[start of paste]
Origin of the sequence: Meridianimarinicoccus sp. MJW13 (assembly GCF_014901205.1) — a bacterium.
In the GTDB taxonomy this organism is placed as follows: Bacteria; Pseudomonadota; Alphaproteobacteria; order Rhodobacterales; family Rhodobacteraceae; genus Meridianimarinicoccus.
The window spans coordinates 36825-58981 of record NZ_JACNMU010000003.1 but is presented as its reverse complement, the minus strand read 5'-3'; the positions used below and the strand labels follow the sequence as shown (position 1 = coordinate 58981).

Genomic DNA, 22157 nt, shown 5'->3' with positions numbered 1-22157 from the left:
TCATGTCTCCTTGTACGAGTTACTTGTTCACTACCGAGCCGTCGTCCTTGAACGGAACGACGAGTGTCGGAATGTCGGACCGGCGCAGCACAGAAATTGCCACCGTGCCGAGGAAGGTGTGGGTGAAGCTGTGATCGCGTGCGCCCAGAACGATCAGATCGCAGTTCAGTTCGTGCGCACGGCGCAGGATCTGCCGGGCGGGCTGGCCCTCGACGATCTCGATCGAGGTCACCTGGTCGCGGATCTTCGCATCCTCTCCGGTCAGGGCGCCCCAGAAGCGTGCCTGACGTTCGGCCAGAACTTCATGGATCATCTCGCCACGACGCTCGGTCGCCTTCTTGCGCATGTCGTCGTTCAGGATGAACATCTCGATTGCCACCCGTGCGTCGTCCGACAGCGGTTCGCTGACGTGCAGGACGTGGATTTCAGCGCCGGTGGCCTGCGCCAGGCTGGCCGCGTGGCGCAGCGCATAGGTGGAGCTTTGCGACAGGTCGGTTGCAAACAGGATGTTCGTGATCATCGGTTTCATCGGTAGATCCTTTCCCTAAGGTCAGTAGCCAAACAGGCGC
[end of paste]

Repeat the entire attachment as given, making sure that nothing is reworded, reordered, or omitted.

Origin of the sequence: Meridianimarinicoccus sp. MJW13 (assembly GCF_014901205.1) — a bacterium.
In the GTDB taxonomy this organism is placed as follows: Bacteria; Pseudomonadota; Alphaproteobacteria; order Rhodobacterales; family Rhodobacteraceae; genus Meridianimarinicoccus.
The window spans coordinates 36825-58981 of record NZ_JACNMU010000003.1 but is presented as its reverse complement, the minus strand read 5'-3'; the positions used below and the strand labels follow the sequence as shown (position 1 = coordinate 58981).

Genomic DNA, 22157 nt, shown 5'->3' with positions numbered 1-22157 from the left:
TCATGTCTCCTTGTACGAGTTACTTGTTCACTACCGAGCCGTCGTCCTTGAACGGAACGACGAGTGTCGGAATGTCGGACCGGCGCAGCACAGAAATTGCCACCGTGCCGAGGAAGGTGTGGGTGAAGCTGTGATCGCGTGCGCCCAGAACGATCAGATCGCAGTTCAGTTCGTGCGCACGGCGCAGGATCTGCCGGGCGGGCTGGCCCTCGACGATCTCGATCGAGGTCACCTGGTCGCGGATCTTCGCATCCTCTCCGGTCAGGGCGCCCCAGAAGCGTGCCTGACGTTCGGCCAGAACTTCATGGATCATCTCGCCACGACGCTCGGTCGCCTTCTTGCGCATGTCGTCGTTCAGGATGAACATCTCGATTGCCACCCGTGCGTCGTCCGACAGCGGTTCGCTGACGTGCAGGACGTGGATTTCAGCGCCGGTGGCCTGCGCCAGGCTGGCCGCGTGGCGCAGCGCATAGGTGGAGCTTTGCGACAGGTCGGTTGCAAACAGGATGTTCGTGATCATCGGTTTCATCGGTAGATCCTTTCCCTAAGGTCAGTAGCCAAACAGGCGC